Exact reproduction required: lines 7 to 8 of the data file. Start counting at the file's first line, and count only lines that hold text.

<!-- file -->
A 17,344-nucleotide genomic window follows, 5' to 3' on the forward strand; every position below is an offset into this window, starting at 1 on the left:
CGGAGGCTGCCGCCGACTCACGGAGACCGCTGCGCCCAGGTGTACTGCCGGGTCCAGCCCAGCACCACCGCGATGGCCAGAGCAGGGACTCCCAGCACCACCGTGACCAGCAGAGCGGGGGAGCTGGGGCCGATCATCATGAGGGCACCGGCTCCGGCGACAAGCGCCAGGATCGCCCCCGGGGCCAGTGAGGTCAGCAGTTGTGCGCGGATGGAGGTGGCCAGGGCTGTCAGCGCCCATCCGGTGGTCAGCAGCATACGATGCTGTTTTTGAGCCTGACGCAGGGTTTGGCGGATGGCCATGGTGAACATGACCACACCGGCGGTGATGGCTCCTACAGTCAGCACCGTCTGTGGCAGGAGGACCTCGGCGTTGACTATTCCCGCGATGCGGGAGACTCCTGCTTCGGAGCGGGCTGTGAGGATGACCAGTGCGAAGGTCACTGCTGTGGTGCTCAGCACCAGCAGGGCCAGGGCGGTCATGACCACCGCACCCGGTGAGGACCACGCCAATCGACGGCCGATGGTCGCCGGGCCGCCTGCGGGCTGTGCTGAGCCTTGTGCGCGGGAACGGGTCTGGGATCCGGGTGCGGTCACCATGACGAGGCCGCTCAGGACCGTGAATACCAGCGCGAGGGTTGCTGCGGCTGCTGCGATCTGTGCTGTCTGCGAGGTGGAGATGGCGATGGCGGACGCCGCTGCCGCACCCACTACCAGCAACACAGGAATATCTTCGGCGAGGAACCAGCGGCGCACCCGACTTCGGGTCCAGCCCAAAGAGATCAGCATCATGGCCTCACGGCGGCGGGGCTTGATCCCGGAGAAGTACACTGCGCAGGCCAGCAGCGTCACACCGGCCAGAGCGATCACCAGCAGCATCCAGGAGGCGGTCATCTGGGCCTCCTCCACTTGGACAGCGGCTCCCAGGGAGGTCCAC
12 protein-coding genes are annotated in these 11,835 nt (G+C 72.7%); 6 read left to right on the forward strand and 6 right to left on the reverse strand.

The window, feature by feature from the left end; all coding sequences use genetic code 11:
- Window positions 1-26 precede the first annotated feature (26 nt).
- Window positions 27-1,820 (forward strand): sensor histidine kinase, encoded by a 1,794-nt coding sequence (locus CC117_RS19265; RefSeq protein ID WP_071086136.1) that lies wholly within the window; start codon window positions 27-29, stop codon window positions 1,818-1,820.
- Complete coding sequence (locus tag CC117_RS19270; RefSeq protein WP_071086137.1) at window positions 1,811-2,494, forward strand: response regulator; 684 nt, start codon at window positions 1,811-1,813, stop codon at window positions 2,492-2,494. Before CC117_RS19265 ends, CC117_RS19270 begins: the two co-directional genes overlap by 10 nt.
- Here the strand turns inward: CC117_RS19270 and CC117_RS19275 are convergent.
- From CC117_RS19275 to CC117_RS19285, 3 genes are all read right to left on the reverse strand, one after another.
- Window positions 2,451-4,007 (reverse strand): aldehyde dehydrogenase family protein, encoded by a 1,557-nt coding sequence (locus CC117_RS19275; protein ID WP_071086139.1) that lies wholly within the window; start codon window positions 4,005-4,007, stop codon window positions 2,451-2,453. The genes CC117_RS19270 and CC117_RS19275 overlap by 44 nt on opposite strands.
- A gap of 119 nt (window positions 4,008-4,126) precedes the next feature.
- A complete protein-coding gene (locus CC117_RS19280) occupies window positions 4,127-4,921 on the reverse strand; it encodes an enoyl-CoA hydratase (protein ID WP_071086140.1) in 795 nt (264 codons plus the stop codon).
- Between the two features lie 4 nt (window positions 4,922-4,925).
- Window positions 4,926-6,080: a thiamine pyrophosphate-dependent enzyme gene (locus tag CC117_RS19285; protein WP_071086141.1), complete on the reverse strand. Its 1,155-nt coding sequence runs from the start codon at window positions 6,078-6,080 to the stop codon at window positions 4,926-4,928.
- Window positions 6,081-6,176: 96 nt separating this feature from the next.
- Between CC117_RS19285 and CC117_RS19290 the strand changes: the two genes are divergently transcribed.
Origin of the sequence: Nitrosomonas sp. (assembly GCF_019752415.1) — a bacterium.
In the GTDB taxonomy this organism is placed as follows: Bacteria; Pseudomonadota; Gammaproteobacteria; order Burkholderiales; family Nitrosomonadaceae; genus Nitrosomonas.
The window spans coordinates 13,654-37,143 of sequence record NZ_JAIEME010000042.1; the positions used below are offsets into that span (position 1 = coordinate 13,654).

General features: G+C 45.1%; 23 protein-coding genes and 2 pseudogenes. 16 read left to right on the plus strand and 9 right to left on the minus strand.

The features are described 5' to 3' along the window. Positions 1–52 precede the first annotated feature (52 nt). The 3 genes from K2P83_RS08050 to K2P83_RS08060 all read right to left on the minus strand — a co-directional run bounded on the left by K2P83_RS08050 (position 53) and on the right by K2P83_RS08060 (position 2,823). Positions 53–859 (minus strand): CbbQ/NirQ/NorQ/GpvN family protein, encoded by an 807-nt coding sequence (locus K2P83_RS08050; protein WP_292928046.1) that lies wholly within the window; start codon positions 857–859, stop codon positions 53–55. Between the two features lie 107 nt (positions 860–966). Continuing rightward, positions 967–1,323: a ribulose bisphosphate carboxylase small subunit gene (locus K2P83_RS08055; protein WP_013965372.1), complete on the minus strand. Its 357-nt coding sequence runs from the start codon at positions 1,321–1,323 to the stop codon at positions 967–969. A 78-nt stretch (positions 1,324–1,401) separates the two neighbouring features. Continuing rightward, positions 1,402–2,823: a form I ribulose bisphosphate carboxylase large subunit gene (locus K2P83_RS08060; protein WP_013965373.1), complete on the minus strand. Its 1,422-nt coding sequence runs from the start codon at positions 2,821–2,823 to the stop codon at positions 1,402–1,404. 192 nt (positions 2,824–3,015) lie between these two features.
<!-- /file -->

- Complete coding sequence (locus tag CC117_RS19270; RefSeq protein WP_071086137.1) at window positions 1,811-2,494, forward strand: response regulator; 684 nt, start codon at window positions 1,811-1,813, stop codon at window positions 2,492-2,494. Before CC117_RS19265 ends, CC117_RS19270 begins: the two co-directional genes overlap by 10 nt.
- Here the strand turns inward: CC117_RS19270 and CC117_RS19275 are convergent.